Book Review – Eight Pieces of Silva

Hello hello and welcome or welcome back to my little bookish corner of the internet. Today I’m bringing you my review of the young adult mystery, Eight Pieces of Silva, which I read as one of the prompts for my readathon this month. I’ve had it on my shelves for ages, and finally got around to reading it, and I’m really glad I did.

Synopsis
Becks is into girls but didn’t come out because she was never in. She lives with her mum, stepdad and eighteen-year-old Silva, her stepdad’s daughter. Becks and Silva are opposites, but bond over their mutual obsession with K-pop.

When Becks’ mum and stepdad go on honeymoon to Japan, Becks and Silva are left alone. Except, Silva disappears. Becks ventures into the forbidden territory of Silva’s room and finds the first of eight clues that help her discover her sister’s secret life.

Review
I’m the older sibling so I don’t know quite what it’s like to know to be banned for a sibling’s room, but with an upcoming teenager myself, I certainly know the enforced rules of knocking before entry. Becks is left stood outside a room without being sure to enter for a long period of time before her cat forces her to go in. It leads to a discovery of a pile of reciepts, starting the journey into trying to work out what is going on.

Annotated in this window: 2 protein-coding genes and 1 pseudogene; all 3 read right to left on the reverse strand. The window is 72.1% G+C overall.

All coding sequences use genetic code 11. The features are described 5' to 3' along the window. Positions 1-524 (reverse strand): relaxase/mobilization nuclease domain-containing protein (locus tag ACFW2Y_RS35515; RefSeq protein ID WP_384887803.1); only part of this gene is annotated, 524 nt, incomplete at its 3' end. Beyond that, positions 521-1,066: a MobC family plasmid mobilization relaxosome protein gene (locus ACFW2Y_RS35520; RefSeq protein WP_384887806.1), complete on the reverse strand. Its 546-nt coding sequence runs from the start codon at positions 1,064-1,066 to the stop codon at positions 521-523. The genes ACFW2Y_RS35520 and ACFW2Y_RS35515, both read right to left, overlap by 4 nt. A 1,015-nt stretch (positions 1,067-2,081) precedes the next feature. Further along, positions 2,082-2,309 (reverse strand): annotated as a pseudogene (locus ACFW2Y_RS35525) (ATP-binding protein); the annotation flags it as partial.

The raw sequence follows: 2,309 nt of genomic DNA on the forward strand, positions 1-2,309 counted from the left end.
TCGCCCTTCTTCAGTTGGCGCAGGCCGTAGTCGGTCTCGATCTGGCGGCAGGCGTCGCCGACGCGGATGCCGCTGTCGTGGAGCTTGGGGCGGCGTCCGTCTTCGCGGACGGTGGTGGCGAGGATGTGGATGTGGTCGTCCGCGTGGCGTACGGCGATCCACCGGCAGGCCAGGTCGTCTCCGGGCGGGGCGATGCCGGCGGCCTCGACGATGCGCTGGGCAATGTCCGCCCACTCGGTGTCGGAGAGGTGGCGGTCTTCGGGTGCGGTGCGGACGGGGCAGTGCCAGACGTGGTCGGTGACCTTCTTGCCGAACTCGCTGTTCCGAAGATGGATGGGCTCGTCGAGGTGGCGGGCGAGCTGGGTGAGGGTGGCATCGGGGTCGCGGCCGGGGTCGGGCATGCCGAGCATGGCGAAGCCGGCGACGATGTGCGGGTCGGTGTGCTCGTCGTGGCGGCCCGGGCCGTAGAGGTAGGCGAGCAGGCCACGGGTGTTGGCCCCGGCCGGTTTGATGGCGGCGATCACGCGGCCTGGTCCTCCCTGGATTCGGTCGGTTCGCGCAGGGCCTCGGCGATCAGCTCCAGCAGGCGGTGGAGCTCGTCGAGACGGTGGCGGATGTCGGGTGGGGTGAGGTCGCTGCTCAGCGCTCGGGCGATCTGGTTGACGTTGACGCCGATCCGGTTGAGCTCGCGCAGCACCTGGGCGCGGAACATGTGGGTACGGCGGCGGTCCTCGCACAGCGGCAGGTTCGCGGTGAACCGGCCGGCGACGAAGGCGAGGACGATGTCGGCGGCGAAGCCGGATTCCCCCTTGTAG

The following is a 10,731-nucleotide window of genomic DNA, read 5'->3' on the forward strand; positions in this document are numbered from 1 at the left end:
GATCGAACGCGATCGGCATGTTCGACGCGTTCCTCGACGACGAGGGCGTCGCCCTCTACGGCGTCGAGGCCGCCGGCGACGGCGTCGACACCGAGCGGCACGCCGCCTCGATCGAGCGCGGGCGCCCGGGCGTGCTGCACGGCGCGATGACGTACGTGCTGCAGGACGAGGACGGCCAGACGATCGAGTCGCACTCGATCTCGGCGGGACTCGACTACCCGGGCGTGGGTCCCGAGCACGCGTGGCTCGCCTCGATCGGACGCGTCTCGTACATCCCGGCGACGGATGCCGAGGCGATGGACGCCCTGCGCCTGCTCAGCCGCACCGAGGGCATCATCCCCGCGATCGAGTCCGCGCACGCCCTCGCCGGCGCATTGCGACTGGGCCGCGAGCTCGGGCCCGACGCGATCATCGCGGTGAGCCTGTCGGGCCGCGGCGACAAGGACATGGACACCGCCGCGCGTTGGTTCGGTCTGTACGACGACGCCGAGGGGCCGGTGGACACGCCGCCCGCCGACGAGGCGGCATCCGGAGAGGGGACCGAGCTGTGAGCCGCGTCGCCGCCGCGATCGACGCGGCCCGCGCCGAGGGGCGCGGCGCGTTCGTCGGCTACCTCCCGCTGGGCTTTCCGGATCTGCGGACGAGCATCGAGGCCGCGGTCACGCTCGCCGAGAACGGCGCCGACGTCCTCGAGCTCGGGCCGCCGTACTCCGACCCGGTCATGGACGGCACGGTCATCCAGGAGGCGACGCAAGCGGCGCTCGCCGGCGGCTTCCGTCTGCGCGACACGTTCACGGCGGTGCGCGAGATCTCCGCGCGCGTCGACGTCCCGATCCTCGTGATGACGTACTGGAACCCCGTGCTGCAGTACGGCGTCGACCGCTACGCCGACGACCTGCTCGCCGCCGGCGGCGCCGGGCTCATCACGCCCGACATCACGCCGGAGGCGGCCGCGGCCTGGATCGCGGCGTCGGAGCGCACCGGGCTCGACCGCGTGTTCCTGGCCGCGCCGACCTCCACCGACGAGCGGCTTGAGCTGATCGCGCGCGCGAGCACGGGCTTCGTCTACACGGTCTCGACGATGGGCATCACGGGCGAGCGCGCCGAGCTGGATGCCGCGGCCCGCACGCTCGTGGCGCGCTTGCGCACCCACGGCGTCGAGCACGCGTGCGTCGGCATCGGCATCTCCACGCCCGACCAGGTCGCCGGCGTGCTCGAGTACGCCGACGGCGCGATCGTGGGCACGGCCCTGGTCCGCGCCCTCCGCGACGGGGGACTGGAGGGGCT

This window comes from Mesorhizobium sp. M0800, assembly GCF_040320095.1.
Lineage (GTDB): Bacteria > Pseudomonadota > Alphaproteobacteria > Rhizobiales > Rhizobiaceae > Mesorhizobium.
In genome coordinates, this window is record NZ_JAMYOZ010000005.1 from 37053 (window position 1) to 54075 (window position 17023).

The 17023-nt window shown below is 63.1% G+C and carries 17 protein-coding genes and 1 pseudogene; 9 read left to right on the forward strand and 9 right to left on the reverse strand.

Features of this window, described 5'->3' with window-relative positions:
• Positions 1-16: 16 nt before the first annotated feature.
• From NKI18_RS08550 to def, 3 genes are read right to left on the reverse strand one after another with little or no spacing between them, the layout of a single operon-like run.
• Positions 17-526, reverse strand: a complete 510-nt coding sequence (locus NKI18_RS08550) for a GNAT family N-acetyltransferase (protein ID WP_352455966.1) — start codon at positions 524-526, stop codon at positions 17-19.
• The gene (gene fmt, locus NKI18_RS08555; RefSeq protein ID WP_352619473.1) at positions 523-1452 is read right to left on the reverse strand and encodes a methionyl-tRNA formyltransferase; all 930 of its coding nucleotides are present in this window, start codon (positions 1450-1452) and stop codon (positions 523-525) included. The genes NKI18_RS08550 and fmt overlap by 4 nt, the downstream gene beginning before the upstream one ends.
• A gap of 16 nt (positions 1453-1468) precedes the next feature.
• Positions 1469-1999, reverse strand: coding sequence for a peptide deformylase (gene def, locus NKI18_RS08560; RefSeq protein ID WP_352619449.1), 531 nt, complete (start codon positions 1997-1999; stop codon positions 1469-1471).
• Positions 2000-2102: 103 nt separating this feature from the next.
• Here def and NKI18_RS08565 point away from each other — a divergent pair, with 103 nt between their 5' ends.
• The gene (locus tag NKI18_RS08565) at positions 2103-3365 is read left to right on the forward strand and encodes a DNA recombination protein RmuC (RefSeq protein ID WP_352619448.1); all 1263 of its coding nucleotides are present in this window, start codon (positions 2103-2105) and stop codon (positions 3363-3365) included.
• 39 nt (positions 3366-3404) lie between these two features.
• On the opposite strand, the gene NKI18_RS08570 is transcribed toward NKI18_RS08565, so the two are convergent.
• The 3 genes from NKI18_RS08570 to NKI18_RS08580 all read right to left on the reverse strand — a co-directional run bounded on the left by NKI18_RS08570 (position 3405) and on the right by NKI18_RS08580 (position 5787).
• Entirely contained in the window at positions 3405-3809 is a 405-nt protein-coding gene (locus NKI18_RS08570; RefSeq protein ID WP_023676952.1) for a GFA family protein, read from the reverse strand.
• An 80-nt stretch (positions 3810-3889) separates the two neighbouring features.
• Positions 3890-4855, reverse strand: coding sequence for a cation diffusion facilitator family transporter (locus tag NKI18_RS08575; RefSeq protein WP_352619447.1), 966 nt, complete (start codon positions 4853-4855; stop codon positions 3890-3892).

In between the chapters of Becks’s wondering and worrying, we have the ocassional burst from Silva’s side, that isn’t communicated to Becks but to the reader, which allows up to gradually build up little bits on information on top of what Becks is putting together. Becks has support from her friends and new girlfriend, but most of what she is shouldering she does solo – until a letter from “DNA Dad” arrives at an ideal time. A man she’s never met, but who writes to her regularly, saying he’ll help her if she ever needs it. And right now, she does, and has nowhere else to turn.

The story covers so many more things than a young girl worrying about her sibling. It’s about the dyanmics of a step family, it’s about a teenager falling in love, it’s about grief and worry and sadness and all the things that go in between. We see Becks pulled in numerous different directions, both in her investigations, but also in her life, and, in my opinion, she comes out the other side having benefited from what she learns.

Thanks for stopping by for the review of this YA mystery, which there’s always bound to be plenty of around here! Be sure to check out a few more, such as The Girls I’ve Been and This Lie Will Kill You. They’re one of my favourite genres, so if you’re a fan, you can be sure you’ll see plenty of them around.

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